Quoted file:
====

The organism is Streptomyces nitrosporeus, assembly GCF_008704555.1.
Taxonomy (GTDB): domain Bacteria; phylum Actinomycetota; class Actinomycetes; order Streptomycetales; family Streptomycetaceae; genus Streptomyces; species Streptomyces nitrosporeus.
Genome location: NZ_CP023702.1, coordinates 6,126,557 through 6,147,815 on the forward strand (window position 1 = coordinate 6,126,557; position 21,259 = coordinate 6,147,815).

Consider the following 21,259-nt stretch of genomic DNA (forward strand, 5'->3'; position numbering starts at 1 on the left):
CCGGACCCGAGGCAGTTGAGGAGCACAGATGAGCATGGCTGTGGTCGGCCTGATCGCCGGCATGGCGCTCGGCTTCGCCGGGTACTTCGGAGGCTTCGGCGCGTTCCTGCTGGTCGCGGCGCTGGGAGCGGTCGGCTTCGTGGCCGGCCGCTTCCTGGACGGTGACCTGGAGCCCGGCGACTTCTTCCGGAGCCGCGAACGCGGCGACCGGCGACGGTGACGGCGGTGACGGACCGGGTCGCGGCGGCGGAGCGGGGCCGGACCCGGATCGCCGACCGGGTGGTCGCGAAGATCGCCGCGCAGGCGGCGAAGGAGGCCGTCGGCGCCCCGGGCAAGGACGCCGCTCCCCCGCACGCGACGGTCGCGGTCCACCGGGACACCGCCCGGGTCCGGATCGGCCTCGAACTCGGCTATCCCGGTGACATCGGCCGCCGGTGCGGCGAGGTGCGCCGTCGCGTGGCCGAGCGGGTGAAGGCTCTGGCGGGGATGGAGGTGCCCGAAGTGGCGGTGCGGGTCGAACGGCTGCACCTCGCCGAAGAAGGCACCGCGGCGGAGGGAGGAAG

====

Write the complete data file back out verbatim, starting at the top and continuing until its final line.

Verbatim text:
The organism is Streptomyces nitrosporeus, assembly GCF_008704555.1.
Taxonomy (GTDB): domain Bacteria; phylum Actinomycetota; class Actinomycetes; order Streptomycetales; family Streptomycetaceae; genus Streptomyces; species Streptomyces nitrosporeus.
Genome location: NZ_CP023702.1, coordinates 6,126,557 through 6,147,815 on the forward strand (window position 1 = coordinate 6,126,557; position 21,259 = coordinate 6,147,815).

Consider the following 21,259-nt stretch of genomic DNA (forward strand, 5'->3'; position numbering starts at 1 on the left):
CCGGACCCGAGGCAGTTGAGGAGCACAGATGAGCATGGCTGTGGTCGGCCTGATCGCCGGCATGGCGCTCGGCTTCGCCGGGTACTTCGGAGGCTTCGGCGCGTTCCTGCTGGTCGCGGCGCTGGGAGCGGTCGGCTTCGTGGCCGGCCGCTTCCTGGACGGTGACCTGGAGCCCGGCGACTTCTTCCGGAGCCGCGAACGCGGCGACCGGCGACGGTGACGGCGGTGACGGACCGGGTCGCGGCGGCGGAGCGGGGCCGGACCCGGATCGCCGACCGGGTGGTCGCGAAGATCGCCGCGCAGGCGGCGAAGGAGGCCGTCGGCGCCCCGGGCAAGGACGCCGCTCCCCCGCACGCGACGGTCGCGGTCCACCGGGACACCGCCCGGGTCCGGATCGGCCTCGAACTCGGCTATCCCGGTGACATCGGCCGCCGGTGCGGCGAGGTGCGCCGTCGCGTGGCCGAGCGGGTGAAGGCTCTGGCGGGGATGGAGGTGCCCGAAGTGGCGGTGCGGGTCGAACGGCTGCACCTCGCCGAAGAAGGCACCGCGGCGGAGGGAGGAAG